The old guy gives her the finger and walks out the front door with Danny’s blood and eyelashes caked in between his knuckles.
Danny’s mouth tastes like sucking on used gauze pads post wisdom tooth surgery. He’s on his hands and knees on the sticky floor and still doesn’t notice his hands broken. He springs to his feet to gather himself like his face doesn’t look like it’s been busted with a baseball bat. The bartender says something to him that he can’t understand. He also can’t see anything through his swollen eyes or breath through his nose, and when he inhales through his mouth, there’s a gurgling sound.
I know its confusing, child
Goosebumps on skin
the weight on top
A visit to the mulberry bush
Don’t let people know you if you don’t want to be embarrassed.
Danny drives home drunk and blind, gurgling through his mouth. The music’s off, his hand throbs when he turns the steering wheel, and at one point, he jumps the curb with his tire. His face feels better the lower he is to ground, so he’s hunched over the steering wheel so close that when he hits the breaks, his lips press against it. His front teeth are loose.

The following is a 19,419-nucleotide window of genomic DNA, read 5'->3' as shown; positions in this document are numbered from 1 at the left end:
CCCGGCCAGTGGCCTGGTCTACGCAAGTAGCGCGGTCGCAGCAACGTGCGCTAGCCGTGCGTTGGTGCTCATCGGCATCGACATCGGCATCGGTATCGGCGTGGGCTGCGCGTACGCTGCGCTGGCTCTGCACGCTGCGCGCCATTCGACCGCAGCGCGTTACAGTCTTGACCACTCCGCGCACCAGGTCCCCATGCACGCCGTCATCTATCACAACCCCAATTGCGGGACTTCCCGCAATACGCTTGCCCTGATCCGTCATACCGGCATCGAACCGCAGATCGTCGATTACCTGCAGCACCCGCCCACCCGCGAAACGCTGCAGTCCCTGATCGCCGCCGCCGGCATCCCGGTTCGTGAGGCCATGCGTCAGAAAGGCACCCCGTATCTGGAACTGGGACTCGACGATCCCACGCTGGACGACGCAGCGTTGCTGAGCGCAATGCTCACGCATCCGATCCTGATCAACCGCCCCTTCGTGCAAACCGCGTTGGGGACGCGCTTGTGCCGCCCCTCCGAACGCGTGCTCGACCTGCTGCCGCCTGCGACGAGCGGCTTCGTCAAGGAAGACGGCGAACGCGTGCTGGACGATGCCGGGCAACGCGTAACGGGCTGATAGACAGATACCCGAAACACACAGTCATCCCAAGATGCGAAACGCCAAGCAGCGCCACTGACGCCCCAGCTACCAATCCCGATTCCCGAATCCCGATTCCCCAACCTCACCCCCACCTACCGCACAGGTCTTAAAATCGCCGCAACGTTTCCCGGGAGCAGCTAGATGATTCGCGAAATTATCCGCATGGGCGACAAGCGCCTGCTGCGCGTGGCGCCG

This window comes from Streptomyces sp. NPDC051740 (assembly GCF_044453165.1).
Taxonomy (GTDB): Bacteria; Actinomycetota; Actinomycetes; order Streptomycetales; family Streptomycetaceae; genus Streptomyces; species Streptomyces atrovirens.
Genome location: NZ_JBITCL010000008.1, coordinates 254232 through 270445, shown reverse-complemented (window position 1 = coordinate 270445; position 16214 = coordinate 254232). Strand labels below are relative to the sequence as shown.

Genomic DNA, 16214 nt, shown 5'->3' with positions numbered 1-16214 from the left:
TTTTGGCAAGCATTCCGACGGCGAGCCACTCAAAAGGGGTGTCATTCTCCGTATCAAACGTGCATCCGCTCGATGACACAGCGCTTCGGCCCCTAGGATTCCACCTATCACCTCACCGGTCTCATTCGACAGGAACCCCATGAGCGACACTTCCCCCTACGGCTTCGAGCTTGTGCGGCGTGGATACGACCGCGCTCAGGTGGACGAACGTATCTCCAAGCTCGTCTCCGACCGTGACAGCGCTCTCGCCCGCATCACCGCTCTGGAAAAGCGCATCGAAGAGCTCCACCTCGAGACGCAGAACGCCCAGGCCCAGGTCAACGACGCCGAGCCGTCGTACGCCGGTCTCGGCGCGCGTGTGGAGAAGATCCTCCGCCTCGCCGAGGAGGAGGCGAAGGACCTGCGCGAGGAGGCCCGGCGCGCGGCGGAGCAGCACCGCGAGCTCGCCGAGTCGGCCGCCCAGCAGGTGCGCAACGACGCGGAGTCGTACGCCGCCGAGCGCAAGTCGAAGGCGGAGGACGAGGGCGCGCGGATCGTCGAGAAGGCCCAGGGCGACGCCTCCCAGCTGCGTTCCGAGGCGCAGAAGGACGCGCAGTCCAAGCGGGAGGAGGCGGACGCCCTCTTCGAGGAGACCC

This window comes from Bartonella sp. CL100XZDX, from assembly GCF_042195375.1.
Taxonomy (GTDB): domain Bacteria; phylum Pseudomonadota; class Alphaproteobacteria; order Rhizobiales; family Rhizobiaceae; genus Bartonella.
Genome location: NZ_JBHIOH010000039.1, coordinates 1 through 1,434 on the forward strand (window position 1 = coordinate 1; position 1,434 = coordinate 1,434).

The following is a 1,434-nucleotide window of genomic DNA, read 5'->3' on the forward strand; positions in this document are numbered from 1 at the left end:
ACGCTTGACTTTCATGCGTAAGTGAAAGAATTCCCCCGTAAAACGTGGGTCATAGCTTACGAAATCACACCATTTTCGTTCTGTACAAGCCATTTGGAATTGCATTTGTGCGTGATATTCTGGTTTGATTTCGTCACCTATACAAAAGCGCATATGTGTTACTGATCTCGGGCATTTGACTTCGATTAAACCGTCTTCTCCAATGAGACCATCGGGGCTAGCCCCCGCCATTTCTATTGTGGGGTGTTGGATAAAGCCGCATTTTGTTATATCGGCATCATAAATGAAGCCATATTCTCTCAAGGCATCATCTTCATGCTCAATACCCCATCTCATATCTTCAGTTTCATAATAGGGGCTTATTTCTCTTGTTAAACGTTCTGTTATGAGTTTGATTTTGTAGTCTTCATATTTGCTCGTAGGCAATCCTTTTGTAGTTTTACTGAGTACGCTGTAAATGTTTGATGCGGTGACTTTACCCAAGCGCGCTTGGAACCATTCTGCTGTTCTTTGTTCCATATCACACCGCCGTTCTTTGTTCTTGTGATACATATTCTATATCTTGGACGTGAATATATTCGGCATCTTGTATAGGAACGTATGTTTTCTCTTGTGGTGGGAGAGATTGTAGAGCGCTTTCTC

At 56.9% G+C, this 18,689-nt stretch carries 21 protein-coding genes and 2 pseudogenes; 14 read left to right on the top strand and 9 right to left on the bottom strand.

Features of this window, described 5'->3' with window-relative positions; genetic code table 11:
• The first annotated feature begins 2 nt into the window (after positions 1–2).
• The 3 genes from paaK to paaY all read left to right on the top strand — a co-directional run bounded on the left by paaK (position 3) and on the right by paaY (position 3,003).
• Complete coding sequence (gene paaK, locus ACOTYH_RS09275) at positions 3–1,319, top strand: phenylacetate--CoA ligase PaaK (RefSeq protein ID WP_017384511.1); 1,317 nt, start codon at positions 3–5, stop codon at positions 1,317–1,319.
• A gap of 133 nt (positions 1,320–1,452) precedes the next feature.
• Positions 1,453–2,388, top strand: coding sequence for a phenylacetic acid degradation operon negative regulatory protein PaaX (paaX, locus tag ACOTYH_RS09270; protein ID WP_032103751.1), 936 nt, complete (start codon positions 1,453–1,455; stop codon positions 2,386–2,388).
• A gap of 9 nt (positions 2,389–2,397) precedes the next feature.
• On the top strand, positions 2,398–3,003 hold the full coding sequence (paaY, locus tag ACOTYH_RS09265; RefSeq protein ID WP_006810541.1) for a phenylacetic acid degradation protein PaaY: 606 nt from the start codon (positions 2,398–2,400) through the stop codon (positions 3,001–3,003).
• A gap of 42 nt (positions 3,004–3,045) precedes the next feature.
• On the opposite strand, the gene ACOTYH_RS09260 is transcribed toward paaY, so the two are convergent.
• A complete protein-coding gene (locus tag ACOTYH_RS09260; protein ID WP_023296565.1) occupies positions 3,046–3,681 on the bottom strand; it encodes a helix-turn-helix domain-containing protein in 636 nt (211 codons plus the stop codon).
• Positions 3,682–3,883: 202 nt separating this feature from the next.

Everything is blurry; he only sees the color of the lights and shapes around him. He feels a terrible pain at his temples. It’s aching like a headache but on the outside of his face.
He feels sorry for himself and becomes emotional.
“I can be better.” He mumbles, “I can do better.”
Soon, he’s crying. It’s very painful for his eyes to shed tears. He tries to calm himself, “It was a mistake.” He sniffles, “You’re going to be ok.”
At the next stoplight, a police car pulls up behind him. Danny doesn’t even notice. When the traffic gets going and Danny starts to swerve, the officer hits his lights. Danny cries even stronger. The intensity of it makes his throat hurt as he whines, “no, no, no.”
He jumps the curb when he’s pulling over, and the car crashes into a parking meter. Everything slams to a halt, and his face slaps the steering wheel. It’s a searing pain, like being branded.
The officer hits the PA system and says, “Turn off your car! Put your hands out the window!”
Danny keeps his head laid against the steering wheel. The tears are falling, and there’s blood dripping from his nose and mouth; it drops on the floor mat in slow motion, blood mixing with water in a puddle. In each droplet, he sees another wink from the devil. He’s deep in the cave.
“Let me see your hands, now!” The officer shouts.
Danny’s so broken he can’t move. He just weeps, “I’m sorry. Please. I won’t do it again.”
Danny’s not being a very good boy.